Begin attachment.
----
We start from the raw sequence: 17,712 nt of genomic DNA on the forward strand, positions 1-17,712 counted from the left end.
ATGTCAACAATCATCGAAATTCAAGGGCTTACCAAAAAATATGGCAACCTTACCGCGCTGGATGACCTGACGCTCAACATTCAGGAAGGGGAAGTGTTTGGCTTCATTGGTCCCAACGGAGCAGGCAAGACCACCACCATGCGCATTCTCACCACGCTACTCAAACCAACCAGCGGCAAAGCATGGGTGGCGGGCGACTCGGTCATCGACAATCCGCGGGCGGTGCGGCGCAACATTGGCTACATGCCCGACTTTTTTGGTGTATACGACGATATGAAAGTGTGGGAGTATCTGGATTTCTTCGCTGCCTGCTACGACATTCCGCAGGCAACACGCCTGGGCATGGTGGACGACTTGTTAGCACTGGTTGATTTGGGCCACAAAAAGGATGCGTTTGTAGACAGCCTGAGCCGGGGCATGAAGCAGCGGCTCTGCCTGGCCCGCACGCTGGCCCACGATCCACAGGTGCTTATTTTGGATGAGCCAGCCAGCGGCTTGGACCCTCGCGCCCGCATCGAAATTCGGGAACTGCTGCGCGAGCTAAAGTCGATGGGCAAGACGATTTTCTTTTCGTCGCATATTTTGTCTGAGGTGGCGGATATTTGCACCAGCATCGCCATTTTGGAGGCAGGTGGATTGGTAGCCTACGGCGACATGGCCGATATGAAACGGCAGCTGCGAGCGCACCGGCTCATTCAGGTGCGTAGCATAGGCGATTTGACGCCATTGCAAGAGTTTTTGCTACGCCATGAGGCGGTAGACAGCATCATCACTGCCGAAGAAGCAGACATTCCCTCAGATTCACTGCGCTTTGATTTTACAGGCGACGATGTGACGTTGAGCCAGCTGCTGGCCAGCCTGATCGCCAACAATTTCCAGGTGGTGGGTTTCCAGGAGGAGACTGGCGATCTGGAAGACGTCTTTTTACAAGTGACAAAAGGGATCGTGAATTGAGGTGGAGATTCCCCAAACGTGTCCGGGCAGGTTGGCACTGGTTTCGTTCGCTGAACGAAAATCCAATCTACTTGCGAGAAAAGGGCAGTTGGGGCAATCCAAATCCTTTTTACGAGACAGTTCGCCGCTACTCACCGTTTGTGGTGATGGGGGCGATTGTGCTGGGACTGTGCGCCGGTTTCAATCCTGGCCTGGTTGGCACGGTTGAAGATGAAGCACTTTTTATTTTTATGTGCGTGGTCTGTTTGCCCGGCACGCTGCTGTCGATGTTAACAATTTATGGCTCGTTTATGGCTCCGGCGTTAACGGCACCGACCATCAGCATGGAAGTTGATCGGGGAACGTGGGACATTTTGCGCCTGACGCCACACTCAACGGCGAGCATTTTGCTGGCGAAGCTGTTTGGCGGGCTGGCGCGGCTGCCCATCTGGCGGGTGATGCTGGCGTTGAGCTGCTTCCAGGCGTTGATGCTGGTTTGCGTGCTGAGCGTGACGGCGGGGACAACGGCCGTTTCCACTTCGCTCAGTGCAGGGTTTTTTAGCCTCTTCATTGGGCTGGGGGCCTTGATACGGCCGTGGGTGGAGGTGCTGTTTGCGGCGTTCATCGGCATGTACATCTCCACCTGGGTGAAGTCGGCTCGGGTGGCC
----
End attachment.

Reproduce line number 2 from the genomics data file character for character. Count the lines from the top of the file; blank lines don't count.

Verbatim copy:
ATGTCAACAATCATCGAAATTCAAGGGCTTACCAAAAAATATGGCAACCTTACCGCGCTGGATGACCTGACGCTCAACATTCAGGAAGGGGAAGTGTTTGGCTTCATTGGTCCCAACGGAGCAGGCAAGACCACCACCATGCGCATTCTCACCACGCTACTCAAACCAACCAGCGGCAAAGCATGGGTGGCGGGCGACTCGGTCATCGACAATCCGCGGGCGGTGCGGCGCAACATTGGCTACATGCCCGACTTTTTTGGTGTATACGACGATATGAAAGTGTGGGAGTATCTGGATTTCTTCGCTGCCTGCTACGACATTCCGCAGGCAACACGCCTGGGCATGGTGGACGACTTGTTAGCACTGGTTGATTTGGGCCACAAAAAGGATGCGTTTGTAGACAGCCTGAGCCGGGGCATGAAGCAGCGGCTCTGCCTGGCCCGCACGCTGGCCCACGATCCACAGGTGCTTATTTTGGATGAGCCAGCCAGCGGCTTGGACCCTCGCGCCCGCATCGAAATTCGGGAACTGCTGCGCGAGCTAAAGTCGATGGGCAAGACGATTTTCTTTTCGTCGCATATTTTGTCTGAGGTGGCGGATATTTGCACCAGCATCGCCATTTTGGAGGCAGGTGGATTGGTAGCCTACGGCGACATGGCCGATATGAAACGGCAGCTGCGAGCGCACCGGCTCATTCAGGTGCGTAGCATAGGCGATTTGACGCCATTGCAAGAGTTTTTGCTACGCCATGAGGCGGTAGACAGCATCATCACTGCCGAAGAAGCAGACATTCCCTCAGATTCACTGCGCTTTGATTTTACAGGCGACGATGTGACGTTGAGCCAGCTGCTGGCCAGCCTGATCGCCAACAATTTCCAGGTGGTGGGTTTCCAGGAGGAGACTGGCGATCTGGAAGACGTCTTTTTACAAGTGACAAAAGGGATCGTGAATTGAGGTGGAGATTCCCCAAACGTGTCCGGGCAGGTTGGCACTGGTTTCGTTCGCTGAACGAAAATCCAATCTACTTGCGAGAAAAGGGCAGTTGGGGCAATCCAAATCCTTTTTACGAGACAGTTCGCCGCTACTCACCGTTTGTGGTGATGGGGGCGATTGTGCTGGGACTGTGCGCCGGTTTCAATCCTGGCCTGGTTGGCACGGTTGAAGATGAAGCACTTTTTATTTTTATGTGCGTGGTCTGTTTGCCCGGCACGCTGCTGTCGATGTTAACAATTTATGGCTCGTTTATGGCTCCGGCGTTAACGGCACCGACCATCAGCATGGAAGTTGATCGGGGAACGTGGGACATTTTGCGCCTGACGCCACACTCAACGGCGAGCATTTTGCTGGCGAAGCTGTTTGGCGGGCTGGCGCGGCTGCCCATCTGGCGGGTGATGCTGGCGTTGAGCTGCTTCCAGGCGTTGATGCTGGTTTGCGTGCTGAGCGTGACGGCGGGGACAACGGCCGTTTCCACTTCGCTCAGTGCAGGGTTTTTTAGCCTCTTCATTGGGCTGGGGGCCTTGATACGGCCGTGGGTGGAGGTGCTGTTTGCGGCGTTCATCGGCATGTACATCTCCACCTGGGTGAAGTCGGCTCGGGTGGCC